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Old 27th July 2005, 01:35 PM   #12
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Re: Re: Re: Testable bible verses

Quote:
Originally posted by Diamond
Except that the Hebraic viewpoint of people was as a unified whole. They had no notion of the ancient Greek concept of of man being a trinity of body, soul and spirit. It's unlikely that the writers of Mosaic law had any notion of a disease (especially a skin disease) being caused by anything other than personal sin or lack of sufficient piety or not supporting the priesthood or if all else failed, the inscrutible permissive will of God (as in the book of Job).
All this, though, is irrelevant to the matter at hand, which is that Leviticus 14 clearly refers to rituals done after the leper was confirmed to have been healed.
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Old 27th July 2005, 03:01 PM   #13
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Matthew 17:20 And Jesus said unto them, Because of your unbelief: for verily I say unto you, If ye have faith as a grain of mustard seed, ye shall say unto this mountain, Remove hence to yonder place; and it shall remove; and nothing shall be impossible unto you.


We can easily test to see if anyone has the faith of a mustard seed by asking everyone to say to a mountain: "remove hence to yonder place."
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Old 27th July 2005, 11:07 PM   #14
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Quote:
What are the potential rationalizations that people give to reconcile these testable bits?
My experience with even the most literal of people is that they don't take everything literally.
Generally, they use the following principles:
(bases covered)

1: Does the passage make sense literally? If so that is the best choice.

2: What is the context?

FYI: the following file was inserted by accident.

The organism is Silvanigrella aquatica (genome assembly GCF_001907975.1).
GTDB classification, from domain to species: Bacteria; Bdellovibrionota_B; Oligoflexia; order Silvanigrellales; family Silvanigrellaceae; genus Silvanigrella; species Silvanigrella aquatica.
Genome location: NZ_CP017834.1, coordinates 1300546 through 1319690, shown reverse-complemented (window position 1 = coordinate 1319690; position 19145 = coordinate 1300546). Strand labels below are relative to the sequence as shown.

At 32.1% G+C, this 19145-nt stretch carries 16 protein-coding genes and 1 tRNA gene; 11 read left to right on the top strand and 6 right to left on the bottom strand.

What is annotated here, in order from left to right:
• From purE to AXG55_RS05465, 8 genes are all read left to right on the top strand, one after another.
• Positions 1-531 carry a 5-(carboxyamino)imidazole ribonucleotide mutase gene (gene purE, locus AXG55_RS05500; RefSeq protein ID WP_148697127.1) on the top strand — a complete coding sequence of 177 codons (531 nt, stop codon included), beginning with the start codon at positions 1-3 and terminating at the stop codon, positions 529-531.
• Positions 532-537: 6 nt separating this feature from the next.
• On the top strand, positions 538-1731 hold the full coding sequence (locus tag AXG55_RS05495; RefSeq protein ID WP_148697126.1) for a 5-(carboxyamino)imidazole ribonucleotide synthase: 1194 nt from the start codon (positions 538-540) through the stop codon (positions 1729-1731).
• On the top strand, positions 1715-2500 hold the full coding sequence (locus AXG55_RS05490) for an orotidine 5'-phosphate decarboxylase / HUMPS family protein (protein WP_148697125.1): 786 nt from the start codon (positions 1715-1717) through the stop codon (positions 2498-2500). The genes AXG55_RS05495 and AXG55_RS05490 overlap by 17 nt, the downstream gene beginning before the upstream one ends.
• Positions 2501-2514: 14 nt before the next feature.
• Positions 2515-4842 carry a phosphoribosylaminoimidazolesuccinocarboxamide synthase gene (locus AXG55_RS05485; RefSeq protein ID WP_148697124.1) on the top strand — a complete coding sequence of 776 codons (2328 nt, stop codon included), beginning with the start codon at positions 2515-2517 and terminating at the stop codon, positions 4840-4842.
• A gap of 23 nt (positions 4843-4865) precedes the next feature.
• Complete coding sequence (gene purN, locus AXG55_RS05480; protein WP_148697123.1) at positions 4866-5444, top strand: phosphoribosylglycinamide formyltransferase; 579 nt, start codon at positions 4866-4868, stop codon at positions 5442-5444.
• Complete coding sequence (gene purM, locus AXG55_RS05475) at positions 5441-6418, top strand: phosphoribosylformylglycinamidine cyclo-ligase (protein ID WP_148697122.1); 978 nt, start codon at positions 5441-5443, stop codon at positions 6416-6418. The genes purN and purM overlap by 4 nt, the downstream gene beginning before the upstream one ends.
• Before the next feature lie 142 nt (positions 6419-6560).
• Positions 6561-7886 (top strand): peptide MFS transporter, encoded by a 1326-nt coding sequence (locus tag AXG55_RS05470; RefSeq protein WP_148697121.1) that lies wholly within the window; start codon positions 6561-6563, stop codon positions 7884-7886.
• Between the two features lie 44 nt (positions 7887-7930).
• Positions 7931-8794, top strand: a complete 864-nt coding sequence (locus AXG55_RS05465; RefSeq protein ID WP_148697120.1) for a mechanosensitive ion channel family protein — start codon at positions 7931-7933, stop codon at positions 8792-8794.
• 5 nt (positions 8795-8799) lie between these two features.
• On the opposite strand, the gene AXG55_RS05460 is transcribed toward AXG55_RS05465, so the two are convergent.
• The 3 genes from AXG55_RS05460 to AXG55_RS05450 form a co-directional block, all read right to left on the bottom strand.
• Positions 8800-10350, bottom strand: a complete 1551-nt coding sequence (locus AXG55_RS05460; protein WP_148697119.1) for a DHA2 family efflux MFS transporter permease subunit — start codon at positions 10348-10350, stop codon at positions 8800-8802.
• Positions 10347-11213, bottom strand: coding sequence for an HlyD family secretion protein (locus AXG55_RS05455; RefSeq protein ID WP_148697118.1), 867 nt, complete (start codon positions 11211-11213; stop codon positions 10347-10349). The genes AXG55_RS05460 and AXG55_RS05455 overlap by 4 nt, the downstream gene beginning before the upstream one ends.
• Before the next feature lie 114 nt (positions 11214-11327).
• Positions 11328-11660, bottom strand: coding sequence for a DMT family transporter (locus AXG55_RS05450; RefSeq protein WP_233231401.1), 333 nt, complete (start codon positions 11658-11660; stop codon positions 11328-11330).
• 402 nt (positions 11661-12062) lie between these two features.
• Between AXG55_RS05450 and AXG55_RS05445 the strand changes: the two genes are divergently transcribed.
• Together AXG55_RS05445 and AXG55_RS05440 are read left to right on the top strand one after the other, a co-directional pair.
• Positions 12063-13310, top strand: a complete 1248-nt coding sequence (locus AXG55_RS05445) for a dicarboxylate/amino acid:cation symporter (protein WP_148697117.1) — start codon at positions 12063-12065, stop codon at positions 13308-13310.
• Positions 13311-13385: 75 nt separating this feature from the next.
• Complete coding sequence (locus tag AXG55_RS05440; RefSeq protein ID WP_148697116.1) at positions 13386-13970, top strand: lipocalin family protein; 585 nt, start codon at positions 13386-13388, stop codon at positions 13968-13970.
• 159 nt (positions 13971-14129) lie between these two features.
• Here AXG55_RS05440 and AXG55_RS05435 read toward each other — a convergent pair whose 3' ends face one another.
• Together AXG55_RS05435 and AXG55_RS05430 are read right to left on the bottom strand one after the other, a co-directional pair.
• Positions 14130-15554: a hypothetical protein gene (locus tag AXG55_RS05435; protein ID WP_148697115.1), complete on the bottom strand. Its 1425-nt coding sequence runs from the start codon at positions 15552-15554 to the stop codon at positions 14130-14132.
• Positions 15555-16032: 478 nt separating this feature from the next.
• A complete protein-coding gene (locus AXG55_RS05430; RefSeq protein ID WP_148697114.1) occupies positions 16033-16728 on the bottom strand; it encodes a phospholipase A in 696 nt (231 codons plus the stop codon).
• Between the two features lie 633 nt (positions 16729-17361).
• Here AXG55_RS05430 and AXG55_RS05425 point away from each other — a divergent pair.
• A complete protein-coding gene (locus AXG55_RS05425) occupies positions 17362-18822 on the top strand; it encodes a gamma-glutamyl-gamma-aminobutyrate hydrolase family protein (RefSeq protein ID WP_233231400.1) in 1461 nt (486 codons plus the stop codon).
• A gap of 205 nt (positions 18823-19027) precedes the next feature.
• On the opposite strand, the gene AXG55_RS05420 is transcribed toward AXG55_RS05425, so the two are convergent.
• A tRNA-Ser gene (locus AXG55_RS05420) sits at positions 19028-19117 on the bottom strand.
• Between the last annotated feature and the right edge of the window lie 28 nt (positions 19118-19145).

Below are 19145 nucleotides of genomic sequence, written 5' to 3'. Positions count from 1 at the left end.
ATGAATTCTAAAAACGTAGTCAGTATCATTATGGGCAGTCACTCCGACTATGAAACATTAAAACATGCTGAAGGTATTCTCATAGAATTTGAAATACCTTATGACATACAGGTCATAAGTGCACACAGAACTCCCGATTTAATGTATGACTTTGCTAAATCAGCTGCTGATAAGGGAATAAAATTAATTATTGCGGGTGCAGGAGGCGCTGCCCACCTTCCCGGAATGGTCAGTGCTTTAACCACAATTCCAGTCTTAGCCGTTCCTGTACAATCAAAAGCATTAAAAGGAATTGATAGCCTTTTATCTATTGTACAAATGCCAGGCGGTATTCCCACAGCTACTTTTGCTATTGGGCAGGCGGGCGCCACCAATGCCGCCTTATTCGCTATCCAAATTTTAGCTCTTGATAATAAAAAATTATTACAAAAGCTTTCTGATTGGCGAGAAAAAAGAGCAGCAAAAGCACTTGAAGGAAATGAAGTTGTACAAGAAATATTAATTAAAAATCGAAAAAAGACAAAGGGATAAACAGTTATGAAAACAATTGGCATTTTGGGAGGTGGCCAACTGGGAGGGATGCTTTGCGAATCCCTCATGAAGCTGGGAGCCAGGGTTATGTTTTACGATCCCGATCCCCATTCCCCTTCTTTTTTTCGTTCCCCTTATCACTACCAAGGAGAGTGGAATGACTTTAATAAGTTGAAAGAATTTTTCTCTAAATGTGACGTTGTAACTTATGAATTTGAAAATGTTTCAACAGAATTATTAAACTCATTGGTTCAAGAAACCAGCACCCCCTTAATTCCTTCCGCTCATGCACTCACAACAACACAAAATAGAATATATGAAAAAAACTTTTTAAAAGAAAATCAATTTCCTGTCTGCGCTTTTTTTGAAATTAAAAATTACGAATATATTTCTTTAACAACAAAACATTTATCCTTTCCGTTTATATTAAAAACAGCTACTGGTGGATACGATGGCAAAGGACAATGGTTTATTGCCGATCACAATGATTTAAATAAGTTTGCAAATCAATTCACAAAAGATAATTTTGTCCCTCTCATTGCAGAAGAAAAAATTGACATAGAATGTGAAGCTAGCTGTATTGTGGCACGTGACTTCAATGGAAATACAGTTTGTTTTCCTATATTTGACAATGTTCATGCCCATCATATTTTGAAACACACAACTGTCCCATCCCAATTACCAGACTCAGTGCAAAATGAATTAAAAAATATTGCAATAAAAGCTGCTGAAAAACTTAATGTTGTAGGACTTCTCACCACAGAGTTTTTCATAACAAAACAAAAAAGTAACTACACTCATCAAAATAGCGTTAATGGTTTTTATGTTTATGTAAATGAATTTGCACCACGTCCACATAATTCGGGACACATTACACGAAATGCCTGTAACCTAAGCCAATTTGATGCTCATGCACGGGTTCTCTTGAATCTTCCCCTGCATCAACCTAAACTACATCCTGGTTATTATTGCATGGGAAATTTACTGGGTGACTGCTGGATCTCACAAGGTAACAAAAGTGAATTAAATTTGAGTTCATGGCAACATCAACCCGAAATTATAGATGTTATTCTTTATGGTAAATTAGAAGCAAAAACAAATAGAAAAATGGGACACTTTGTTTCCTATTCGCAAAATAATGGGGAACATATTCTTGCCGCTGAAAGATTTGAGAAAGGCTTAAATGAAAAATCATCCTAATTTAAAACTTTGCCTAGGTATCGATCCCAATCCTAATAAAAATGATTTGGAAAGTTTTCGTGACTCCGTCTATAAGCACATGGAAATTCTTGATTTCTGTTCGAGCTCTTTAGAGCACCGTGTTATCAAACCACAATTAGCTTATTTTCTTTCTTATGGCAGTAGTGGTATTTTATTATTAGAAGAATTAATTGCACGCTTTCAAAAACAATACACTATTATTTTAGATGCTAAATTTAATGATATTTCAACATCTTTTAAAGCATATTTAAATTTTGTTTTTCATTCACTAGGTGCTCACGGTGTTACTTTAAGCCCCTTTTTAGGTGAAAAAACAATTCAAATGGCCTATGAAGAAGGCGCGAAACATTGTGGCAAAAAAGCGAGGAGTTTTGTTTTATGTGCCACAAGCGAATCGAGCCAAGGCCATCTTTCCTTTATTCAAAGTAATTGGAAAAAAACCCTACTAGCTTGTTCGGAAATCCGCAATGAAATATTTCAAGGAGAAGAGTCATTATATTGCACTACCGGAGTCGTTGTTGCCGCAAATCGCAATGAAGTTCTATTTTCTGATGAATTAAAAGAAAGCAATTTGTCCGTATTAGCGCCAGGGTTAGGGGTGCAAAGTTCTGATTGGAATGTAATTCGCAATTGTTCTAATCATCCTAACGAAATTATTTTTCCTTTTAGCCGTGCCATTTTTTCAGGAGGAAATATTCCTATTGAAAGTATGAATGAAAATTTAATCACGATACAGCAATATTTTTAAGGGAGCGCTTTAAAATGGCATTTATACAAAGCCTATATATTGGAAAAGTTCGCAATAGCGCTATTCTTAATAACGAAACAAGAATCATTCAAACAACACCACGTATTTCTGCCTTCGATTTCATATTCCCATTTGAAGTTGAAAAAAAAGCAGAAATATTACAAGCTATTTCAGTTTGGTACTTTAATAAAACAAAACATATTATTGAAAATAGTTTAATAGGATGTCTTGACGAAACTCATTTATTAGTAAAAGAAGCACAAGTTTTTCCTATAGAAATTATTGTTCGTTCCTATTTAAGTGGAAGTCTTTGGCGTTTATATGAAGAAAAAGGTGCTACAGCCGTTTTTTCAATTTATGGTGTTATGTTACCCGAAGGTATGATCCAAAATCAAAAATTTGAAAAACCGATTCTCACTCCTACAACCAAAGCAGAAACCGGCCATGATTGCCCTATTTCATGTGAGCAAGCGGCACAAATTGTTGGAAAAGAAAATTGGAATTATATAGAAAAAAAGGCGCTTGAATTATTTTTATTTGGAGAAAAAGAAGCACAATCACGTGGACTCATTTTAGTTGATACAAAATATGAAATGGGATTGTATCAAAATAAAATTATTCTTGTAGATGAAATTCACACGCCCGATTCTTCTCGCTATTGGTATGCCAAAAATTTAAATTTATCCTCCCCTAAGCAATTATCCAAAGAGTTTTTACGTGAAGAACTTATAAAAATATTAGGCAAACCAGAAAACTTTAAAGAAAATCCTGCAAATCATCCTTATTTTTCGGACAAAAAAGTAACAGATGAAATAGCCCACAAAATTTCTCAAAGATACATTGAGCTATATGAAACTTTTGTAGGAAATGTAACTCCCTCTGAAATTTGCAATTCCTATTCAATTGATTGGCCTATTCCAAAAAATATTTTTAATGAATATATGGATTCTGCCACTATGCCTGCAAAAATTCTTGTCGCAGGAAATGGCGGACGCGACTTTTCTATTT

3: Is there a higher principle being shown?

4: Just but because we don't understand it does not make it false. (It could be a mystery)

Examples:

Quote:
But they that wait upon the LORD shall renew their strength; they shall mount up with wings as eagles; they shall run, and not be weary; and they shall walk, and not faint.
Isaiah 40:31
This sounds real testable, but has elements of all four principles. Mostly, meant to show a higher principle, and is also poetic. If we were to suggest testing it to see if they sprouted wings, that would be silly.

Quote:
He will cover you with his feathers,
and under his wings you will find refuge;
Psalm 91:4
Despite the two passages showing affinity to feathers and birds above, nobody preaches that God is a giant bird.

It is almost certainly considered a heresy, but I find it useful to think of these things abstractly, like what goes into a painting. A painting involves craftsmanship, and following some rules, but there is still a lot of room for everyone seeing something a little different.

There are limits though - a portrait is not easily promoted as a landscape, and some ideas find more support in scripture than others.
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Old 28th July 2005, 09:51 AM   #15
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Quote:
Originally posted by Starrman
But there is always an out - which makes the whole book untestable. If you get bit, you just didn't have enough faith in Jebus!
They don't even have to go that far. Recall when, in the desert for 40 days, Satan says to Jesus, "Throw yourself down on these rocks; for it says the angels shall support his feet."

And what does Jesus say? Huh? He says "Thou shall not put the Lord to the test." Thus if you try to test this stuff, you might very well fail just because God does not want to be proven.

In this way, the Bible hides under the rock with Sylvia and many others. Bible writers were using the anti-Randi arguments 2000 years ago.

Although religion is silent on my next question: What's the spiritual imperative value in believing in something with no proof? Why would anyone, especially a god who can read minds, find that valuable? Oh, sure, we know why mortal thugs value this, but God is supposed to be better than that.
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Old 28th July 2005, 09:54 AM   #16
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Quote:
Originally posted by Ladewig